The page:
BOSTON (CBS) – A California man was arrested on Thursday and charged with threatening to shoot Boston Globe employees, calling them the “enemy of the people” for leading a nationwide editorial campaign critical of President Donald Trump.
Robert Chain, 68, of Encino, Calif., is charged with one count of making threatening communications in interstate commerce. He was released on $50,000 bail after he was arraigned in a Los Angeles federal courtroom Thursday afternoon. He will be transferred to Boston soon.
“I would like to make one statement. America was saved when Donald J. Trump was elected president,” Chain told reporters on his way out of court.
Prosecutor Matt Rosenbaum argued for Chain to remain in custody, saying he’s a danger to the community, though adding there’s no evidence Chain was planning to travel to Boston. He says 20 guns were seized during the search of Chain’s home but didn’t indicate whether any of them are believed illegally owned.
Defense attorney Andre Townsend argued for Chain to be released, saying he has no criminal record and isn’t a flight risk.
Authorities say Chain threatened the Globe in retaliation for its Aug. 16 coordination of a series of editorials condemning President Donald Trump’s suggestion that journalists are “the enemy of the people.” Trump used those words in a tweet Thursday morning, saying “how totally dishonest much of the media is… Enemy of the People!”
Chain allegedly began making threatening phone calls on Aug. 10 when the editorial campaign was announced. Prosecutors say Chain made 14 phone calls to the Globe from August 10-22.
The day the editorials went to print, Chain called the Boston Globe newsroom and “threatened to shoot Globe employees in the head ‘later today, at 4 o’clock,’” U.S. Attorney Andrew Lelling said. Due to the threat, Boston Police provided a presence outside the building to protect newspaper employees.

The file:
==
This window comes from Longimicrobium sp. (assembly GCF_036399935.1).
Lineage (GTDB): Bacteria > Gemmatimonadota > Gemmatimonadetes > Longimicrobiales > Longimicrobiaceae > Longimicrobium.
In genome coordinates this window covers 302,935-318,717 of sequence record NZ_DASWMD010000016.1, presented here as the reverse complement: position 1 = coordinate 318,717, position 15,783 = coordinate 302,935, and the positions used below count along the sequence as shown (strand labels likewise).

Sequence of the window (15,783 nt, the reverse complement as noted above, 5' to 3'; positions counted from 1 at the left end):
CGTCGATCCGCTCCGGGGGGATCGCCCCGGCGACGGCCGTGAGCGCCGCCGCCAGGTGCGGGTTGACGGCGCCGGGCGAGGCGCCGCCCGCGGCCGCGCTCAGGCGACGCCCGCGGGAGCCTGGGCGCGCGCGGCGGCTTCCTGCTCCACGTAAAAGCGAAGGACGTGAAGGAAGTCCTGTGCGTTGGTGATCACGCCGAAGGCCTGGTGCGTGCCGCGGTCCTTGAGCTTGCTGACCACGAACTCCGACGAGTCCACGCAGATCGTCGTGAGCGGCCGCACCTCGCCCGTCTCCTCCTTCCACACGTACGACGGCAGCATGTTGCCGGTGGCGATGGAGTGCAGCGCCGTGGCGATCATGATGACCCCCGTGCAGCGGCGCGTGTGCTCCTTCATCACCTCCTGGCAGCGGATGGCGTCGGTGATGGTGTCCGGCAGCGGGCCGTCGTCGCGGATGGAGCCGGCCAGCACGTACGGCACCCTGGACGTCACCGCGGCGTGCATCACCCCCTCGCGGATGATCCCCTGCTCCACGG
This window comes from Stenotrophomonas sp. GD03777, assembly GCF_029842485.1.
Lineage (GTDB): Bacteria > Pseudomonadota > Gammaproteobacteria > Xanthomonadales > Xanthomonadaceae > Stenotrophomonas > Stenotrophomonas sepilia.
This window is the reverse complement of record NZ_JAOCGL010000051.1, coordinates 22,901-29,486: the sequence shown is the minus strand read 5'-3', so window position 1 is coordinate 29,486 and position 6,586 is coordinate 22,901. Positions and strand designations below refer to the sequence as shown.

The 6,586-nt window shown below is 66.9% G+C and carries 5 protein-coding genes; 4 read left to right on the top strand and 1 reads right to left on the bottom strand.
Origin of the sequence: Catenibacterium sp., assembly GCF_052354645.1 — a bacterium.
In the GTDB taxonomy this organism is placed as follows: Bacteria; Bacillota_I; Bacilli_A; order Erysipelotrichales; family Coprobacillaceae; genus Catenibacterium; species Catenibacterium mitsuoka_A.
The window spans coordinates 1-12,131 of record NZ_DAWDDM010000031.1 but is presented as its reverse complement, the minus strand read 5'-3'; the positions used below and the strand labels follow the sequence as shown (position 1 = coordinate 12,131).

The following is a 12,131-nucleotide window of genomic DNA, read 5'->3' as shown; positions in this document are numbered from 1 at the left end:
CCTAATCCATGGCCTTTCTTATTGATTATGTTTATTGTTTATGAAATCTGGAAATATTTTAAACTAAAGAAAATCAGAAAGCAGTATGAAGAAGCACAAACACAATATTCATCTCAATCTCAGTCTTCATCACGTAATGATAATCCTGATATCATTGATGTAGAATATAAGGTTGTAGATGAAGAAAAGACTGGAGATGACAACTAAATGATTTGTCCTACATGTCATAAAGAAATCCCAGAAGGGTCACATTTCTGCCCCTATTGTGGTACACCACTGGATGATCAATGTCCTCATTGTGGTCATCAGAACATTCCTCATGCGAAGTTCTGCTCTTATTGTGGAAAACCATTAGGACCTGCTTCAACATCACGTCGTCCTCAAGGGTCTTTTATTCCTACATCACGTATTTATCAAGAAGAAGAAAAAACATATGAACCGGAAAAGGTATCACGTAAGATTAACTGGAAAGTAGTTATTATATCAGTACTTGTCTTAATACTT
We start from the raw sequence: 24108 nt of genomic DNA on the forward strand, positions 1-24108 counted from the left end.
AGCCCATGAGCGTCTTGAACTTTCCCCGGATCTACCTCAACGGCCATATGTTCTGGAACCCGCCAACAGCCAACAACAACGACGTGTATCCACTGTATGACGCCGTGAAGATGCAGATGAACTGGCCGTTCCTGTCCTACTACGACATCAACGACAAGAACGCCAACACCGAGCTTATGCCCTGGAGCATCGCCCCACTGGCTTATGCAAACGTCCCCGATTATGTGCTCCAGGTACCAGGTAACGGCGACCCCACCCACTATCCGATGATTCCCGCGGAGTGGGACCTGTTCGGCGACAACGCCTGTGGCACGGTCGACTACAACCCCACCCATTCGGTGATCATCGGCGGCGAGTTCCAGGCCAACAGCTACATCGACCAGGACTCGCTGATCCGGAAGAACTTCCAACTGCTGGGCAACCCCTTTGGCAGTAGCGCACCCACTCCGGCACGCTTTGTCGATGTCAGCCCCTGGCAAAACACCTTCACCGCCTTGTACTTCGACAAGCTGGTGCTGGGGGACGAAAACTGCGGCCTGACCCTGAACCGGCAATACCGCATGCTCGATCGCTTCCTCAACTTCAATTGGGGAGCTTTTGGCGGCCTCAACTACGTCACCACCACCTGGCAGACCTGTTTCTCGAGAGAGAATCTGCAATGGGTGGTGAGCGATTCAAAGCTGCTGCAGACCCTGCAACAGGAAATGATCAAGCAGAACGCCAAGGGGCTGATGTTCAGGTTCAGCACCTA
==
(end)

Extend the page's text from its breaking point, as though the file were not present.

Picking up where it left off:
During another call on August 22, Chain said, “As long as you keep attacking the President…I will continue to threat, harass and annoy the Boston Globe, owned by the New York Times, the other fake news,” according to the FBI.
Firearm records show that Chain does own several weapons.
Chain faces up to five years in jail if convicted.
“Everyone has a right to express their opinion, but threatening to kill people takes it over the line and will not be tolerated,” said Harold Shaw, Special Agent in Charge of the FBI Boston Division. “Today’s arrest of Robert Chain should serve a warning to others, that making threats is not a prank, it’s a federal crime.”
Lelling said that in a time of “political polarization,” the public must “police their own political rhetoric.”
Boston Globe vice president of marketing and strategic partnerships Jane Bowman issued a statement following Chain’s arrest.
“We are grateful to the FBI, the US Attorney’s Office, the Boston Police, and local authorities in California for the work they did in protecting the Globe while threats were coming in, for investigating the source, and for making this arrest. We couldn’t have asked for a stronger response,” Bowman said. “While it was unsettling for many of our staffers to be threatened in such a way, nobody – really, nobody – let it get in the way of the important work of this institution.”